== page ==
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Transcriptomic Analysis of Maternally Provisioned Cues for Phenotypic Plasticity in the Annual Killifish, Austrofundulus limnaeus

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Transcriptomic Analysis of Maternally Provisioned Cues for Phenotypic Plasticity in the Annual Killifish, Austrofundulus limnaeus

Amie L Romney et al. Evodevo.

Abstract

Background: Genotype and environment can interact during development to produce novel adaptive traits that support life in extreme conditions. The development of the annual killifish Austrofundulus limnaeus is unique among vertebrates because the embryos have distinct cell movements that separate epiboly from axis formation during early development, can enter into a state of metabolic dormancy known as diapause and can survive extreme environmental conditions. The ability to enter into diapause can be maternally programmed, with young females producing embryos that do not enter into diapause. Alternately, embryos can be programmed to "escape" from diapause and develop directly by both maternal factors and embryonic incubation conditions. Thus, maternally packaged gene products are hypothesized to regulate developmental trajectory and perhaps the other unique developmental characters in this species.

Results: Using high-throughput RNA sequencing, we generated transcriptomic profiles of mRNAs, long non-coding RNAs and small non-coding RNAs (sncRNAs) in 1-2 cell stage embryos of A. limnaeus. Transcriptomic analyses suggest maternal programming of embryos through alternatively spliced mRNAs and antisense sncRNAs. Comparison of these results to those of comparable studies on zebrafish and other fishes reveals a surprisingly high abundance of transcripts involved in the cellular response to stress and a relatively lower expression of genes required for rapid transition through the cell cycle.

Conclusions: Maternal programming of developmental trajectory is unlikely accomplished by differential expression of diapause-specific genes. Rather, evidence suggests a role for trajectory-specific splice variants of genes expressed in both phenotypes. In addition, based on comparative studies with zebrafish, the A. limnaeus 1-2 cell stage transcriptome is unique in ways that are consistent with their unique life history. These results not only impact our understanding of the genetic mechanisms that regulate entrance into diapause, but also provide insight into the epigenetic regulation of gene expression during development.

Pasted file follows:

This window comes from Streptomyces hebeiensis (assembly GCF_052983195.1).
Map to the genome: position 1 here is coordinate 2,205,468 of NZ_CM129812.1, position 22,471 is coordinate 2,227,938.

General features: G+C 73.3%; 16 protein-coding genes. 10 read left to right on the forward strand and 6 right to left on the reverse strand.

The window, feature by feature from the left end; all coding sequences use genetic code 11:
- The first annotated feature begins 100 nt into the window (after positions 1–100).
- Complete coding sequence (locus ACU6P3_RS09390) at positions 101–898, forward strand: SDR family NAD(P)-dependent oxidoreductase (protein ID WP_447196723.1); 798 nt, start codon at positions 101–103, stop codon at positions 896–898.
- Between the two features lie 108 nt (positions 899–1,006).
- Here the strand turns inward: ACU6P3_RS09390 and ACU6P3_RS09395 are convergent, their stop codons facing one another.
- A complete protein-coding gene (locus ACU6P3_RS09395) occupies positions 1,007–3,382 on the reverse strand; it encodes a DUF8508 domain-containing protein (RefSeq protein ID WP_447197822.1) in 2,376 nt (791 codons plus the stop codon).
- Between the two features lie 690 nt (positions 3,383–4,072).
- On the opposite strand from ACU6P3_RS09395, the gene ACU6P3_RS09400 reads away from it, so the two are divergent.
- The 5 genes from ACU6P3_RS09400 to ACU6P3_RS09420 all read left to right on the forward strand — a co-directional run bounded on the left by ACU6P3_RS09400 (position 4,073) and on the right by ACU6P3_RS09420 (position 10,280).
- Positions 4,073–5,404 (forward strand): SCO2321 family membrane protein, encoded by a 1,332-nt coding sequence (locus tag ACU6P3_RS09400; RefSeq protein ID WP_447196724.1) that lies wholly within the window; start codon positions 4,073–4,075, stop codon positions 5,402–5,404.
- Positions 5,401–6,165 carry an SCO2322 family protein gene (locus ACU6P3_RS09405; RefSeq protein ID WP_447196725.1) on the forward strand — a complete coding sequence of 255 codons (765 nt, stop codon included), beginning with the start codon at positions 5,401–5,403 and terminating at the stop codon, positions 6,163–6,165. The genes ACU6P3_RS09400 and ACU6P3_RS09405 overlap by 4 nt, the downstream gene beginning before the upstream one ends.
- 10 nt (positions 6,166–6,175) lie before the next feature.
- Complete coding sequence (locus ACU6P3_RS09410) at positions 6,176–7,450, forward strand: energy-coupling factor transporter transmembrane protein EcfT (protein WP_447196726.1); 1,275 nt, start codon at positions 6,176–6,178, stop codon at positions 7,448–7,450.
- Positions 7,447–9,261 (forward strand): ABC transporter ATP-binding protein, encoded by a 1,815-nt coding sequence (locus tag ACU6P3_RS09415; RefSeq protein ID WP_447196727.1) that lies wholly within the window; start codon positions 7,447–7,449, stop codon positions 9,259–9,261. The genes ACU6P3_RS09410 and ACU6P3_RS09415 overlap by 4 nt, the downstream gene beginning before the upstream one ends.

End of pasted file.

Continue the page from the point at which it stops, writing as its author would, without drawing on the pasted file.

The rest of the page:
Keywords: Alternative splicing; Diapause; Maternal effect; Maternal-to-zygotic transition; RNA-seq; Transcriptome.

Figures

Fig. 1
Fig. 1
Alternative splicing of poly-A RNA in embryos of A. limnaeus that will develop along two alternative developmental trajectories. a Differential exon usage in mRNA gene transcripts that are packaged into diapause- and escape-destined 1–2 cell stage embryos of A. limnaeus. Of the 57 exons that were significantly different between trajectories (red symbols, FDR < 0.1, t test) 49 are upregulated in diapause-bound embryos, while only 8 are upregulated in escape-bound embryos. b GO term analysis for transcript variants between diapause- and escape-bound embryos of A. limnaeus (P < 0.05) suggests enrichment for exons expressed in genes for a variety of molecular and metabolic pathways including glycolysis and the insulin/IGF signaling pathway
Fig. 2
Fig. 2